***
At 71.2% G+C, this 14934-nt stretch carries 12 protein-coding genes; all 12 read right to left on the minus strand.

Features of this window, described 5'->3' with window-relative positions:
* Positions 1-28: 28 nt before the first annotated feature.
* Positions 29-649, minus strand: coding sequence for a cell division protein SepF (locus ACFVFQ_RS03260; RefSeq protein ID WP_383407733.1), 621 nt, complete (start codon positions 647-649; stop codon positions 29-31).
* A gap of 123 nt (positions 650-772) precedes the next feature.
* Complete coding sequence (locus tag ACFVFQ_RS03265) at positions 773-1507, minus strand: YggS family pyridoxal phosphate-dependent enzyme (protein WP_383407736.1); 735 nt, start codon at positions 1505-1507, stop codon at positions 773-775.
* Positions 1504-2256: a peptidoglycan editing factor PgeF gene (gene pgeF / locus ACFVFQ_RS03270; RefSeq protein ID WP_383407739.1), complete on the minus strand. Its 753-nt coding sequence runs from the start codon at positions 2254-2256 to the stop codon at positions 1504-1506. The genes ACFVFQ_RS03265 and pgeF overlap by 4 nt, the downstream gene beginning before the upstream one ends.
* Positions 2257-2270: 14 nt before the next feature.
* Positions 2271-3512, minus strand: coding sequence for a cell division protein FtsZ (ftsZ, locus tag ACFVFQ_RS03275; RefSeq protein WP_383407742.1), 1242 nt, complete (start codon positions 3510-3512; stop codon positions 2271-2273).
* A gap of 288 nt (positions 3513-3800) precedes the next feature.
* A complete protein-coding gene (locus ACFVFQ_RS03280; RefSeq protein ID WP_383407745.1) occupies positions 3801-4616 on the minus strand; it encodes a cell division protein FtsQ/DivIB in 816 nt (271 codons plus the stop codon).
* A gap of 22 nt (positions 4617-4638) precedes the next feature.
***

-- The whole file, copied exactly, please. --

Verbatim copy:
At 71.2% G+C, this 14934-nt stretch carries 12 protein-coding genes; all 12 read right to left on the minus strand.

Features of this window, described 5'->3' with window-relative positions:
* Positions 1-28: 28 nt before the first annotated feature.
* Positions 29-649, minus strand: coding sequence for a cell division protein SepF (locus ACFVFQ_RS03260; RefSeq protein ID WP_383407733.1), 621 nt, complete (start codon positions 647-649; stop codon positions 29-31).
* A gap of 123 nt (positions 650-772) precedes the next feature.
* Complete coding sequence (locus tag ACFVFQ_RS03265) at positions 773-1507, minus strand: YggS family pyridoxal phosphate-dependent enzyme (protein WP_383407736.1); 735 nt, start codon at positions 1505-1507, stop codon at positions 773-775.
* Positions 1504-2256: a peptidoglycan editing factor PgeF gene (gene pgeF / locus ACFVFQ_RS03270; RefSeq protein ID WP_383407739.1), complete on the minus strand. Its 753-nt coding sequence runs from the start codon at positions 2254-2256 to the stop codon at positions 1504-1506. The genes ACFVFQ_RS03265 and pgeF overlap by 4 nt, the downstream gene beginning before the upstream one ends.
* Positions 2257-2270: 14 nt before the next feature.
* Positions 2271-3512, minus strand: coding sequence for a cell division protein FtsZ (ftsZ, locus tag ACFVFQ_RS03275; RefSeq protein WP_383407742.1), 1242 nt, complete (start codon positions 3510-3512; stop codon positions 2271-2273).
* A gap of 288 nt (positions 3513-3800) precedes the next feature.
* A complete protein-coding gene (locus ACFVFQ_RS03280; RefSeq protein ID WP_383407745.1) occupies positions 3801-4616 on the minus strand; it encodes a cell division protein FtsQ/DivIB in 816 nt (271 codons plus the stop codon).
* A gap of 22 nt (positions 4617-4638) precedes the next feature.